God loves us and we love Him and others. We love, not simply in words, but in actions. This reflects what James tells us when he says that “faith without works is meaningless.” Even Martin Luther who worked to reform the church which believed one was saved by faith and works, helps us understand that we are saved by grace, through faith apart from works, even Luther reminds us that the natural response of forgiveness and faith is to do good works.
 
John reassures us that God knows what is in our hearts. We pick up at verse nineteen, “19By this we shall know that we are of the truth and reassure our heart before him; 20for whenever our heart condemns us, God is greater than our heart, and he knows everything. 21Beloved, if our heart does not condemn us, we have confidence before God; 22and whatever we ask we receive from him, because we keep his commandments and do what pleases him”(v. 19- 22).
 
How well we understand that as human beings and as adults we tend to be harder on ourselves than others are on us. Likewise as Christians, as we grow in sanctification we tend to be harder on ourselves, thinking we should do more. And perhaps there are times that we should do more, yet, always remembering that God never asks more of us than He knows we can give.
 
God knows what is in our hearts. God knows if we are cheerful givers or if we are giving begrudgingly. God knows if we are refusing to help others because we really cannot help or if there is some other reason. It may be frightening to know that God knows so we might remind ourselves that God also knows that Jesus died to pay the price for our sins.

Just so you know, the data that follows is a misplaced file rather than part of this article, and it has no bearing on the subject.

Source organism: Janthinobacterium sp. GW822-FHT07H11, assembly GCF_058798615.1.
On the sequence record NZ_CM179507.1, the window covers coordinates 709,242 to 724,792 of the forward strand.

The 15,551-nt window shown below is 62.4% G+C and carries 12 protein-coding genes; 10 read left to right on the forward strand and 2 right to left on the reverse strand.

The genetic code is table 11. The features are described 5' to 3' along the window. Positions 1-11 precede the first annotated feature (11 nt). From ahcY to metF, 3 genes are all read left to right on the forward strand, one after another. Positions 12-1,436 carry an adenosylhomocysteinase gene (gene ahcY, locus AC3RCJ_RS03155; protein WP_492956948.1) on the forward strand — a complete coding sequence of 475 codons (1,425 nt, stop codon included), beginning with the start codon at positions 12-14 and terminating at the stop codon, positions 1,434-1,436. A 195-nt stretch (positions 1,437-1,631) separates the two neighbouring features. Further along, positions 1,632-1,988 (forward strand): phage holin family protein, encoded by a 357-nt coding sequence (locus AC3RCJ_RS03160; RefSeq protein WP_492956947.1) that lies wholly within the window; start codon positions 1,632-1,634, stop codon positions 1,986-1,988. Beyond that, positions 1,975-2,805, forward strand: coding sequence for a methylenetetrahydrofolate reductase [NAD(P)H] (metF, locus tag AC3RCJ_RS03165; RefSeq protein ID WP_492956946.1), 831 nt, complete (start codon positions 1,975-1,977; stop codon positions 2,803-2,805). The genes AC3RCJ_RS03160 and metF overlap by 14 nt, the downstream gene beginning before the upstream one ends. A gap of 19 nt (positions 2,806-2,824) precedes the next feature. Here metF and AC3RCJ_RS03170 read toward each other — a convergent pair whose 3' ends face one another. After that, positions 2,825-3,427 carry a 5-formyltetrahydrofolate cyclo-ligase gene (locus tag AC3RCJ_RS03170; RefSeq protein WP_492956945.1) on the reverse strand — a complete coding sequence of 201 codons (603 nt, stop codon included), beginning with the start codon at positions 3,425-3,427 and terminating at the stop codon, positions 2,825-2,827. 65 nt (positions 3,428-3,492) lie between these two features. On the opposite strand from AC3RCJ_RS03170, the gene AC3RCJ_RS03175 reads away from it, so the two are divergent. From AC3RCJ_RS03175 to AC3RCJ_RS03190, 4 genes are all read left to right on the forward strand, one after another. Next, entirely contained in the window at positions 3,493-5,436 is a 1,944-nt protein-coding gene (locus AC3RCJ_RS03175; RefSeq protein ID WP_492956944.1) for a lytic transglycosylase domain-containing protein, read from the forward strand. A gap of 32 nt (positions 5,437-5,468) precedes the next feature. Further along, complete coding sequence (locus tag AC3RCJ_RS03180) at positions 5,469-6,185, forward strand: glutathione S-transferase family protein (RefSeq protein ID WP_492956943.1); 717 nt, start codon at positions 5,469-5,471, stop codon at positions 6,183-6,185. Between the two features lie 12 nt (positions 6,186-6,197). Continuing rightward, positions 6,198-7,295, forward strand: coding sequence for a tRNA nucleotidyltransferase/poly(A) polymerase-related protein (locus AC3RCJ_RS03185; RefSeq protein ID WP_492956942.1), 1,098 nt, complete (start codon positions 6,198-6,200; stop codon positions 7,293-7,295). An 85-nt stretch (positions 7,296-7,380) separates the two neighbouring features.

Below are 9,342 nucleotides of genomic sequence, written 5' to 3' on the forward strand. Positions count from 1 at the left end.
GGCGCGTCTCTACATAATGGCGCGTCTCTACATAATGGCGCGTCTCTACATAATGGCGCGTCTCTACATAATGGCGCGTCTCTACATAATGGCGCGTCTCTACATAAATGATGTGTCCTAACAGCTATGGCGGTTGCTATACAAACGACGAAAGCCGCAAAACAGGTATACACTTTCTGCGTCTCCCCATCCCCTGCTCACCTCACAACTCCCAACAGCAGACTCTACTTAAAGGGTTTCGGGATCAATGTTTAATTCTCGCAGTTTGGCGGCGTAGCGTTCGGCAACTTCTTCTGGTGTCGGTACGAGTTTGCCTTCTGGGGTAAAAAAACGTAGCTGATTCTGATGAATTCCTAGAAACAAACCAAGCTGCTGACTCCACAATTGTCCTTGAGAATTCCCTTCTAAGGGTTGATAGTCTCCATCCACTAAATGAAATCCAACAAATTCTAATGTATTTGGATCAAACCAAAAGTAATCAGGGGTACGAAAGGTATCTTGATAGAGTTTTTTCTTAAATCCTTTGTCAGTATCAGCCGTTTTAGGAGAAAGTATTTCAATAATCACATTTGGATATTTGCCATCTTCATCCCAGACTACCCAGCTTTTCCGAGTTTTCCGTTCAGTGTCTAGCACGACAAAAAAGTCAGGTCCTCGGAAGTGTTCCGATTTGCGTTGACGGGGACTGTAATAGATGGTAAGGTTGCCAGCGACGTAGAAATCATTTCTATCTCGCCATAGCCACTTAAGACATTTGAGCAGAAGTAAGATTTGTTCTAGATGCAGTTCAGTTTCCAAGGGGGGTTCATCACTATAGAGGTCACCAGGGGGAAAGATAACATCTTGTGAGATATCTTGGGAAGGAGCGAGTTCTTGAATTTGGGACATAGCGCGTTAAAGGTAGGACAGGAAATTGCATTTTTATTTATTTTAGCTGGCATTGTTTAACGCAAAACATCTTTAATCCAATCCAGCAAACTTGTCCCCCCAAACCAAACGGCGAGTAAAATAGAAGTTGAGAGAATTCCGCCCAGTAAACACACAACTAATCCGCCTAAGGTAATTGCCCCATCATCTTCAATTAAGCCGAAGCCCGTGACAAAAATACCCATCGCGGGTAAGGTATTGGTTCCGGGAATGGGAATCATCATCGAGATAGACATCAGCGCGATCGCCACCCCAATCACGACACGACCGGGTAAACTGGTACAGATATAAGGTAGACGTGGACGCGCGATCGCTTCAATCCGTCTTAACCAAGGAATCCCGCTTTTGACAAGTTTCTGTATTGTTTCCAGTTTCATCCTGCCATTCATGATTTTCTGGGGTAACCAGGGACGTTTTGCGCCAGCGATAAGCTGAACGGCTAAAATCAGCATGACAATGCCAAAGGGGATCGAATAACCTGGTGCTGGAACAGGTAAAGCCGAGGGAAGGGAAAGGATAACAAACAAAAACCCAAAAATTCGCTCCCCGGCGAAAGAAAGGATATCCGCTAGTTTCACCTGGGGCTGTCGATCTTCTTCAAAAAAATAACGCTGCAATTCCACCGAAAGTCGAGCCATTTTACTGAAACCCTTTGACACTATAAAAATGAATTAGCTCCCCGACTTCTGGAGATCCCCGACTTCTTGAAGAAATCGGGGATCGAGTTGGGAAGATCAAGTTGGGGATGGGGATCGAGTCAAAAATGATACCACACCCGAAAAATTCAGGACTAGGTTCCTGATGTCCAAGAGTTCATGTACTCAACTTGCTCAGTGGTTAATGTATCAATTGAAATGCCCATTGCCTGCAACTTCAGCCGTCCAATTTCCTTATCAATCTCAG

Our confidence, then, is in God, not in ourselves. We cannot do enough to save ourselves. We cannot give enough to save ourselves. We cannot earn or pay for our salvation. Our salvation, our faith, our forgiveness come from outside of us, not inside of us. Our confidence is in God who knows all things and who has taken care of all things for us.
 
With confidence we pray to God, knowing He will answer according to what He knows is best for us, according to His good and gracious will. Interestingly enough, I believe we do not have so difficult a time praying for God’s will to be done, but I do believe we have a more difficult time accepting God’s will, whatever that will may be. So, perhaps we would do well to pray, not only, “Thy will be done,” but also, “Lord, help me to accept Your will, even and especially when You say ‘No.’” And all the while understanding that God does know what is best for us, even more than we know what is best for ourselves.
 
John talks about obeying God’s commands. What are God’s commands? We pick up at verse twenty-three, “23And this is his commandment, that we believe in the name of his Son Jesus Christ and love one another, just as he has commanded us. 24Whoever keeps his commandments abides in him, and he in them. And by this we know that he abides in us, by the Spirit whom he has given us” (v. 23-24).
 
Normally when we hear about or think about the commands of God we think in terms of the Ten Commandments. And certainly as we go through the Ten Commandments we cannot help but understand the fact that not only can we not keep the commandments, but we fail miserably and we are indeed quite sinful. And yet, there is more to the commandments than simply being a list of dos and don’ts. In our text, John summarizes what Jesus summarizes; God’s command is to love Jesus and one another. Love is the fulfillment of the law. If we could love the Lord our God with all our heart and soul and strength and mind then we would not break the first three commandments. If we could love our neighbor as ourselves, then we would not break the last seven commandments. The difficulty is that in and of ourselves we cannot do either of these things.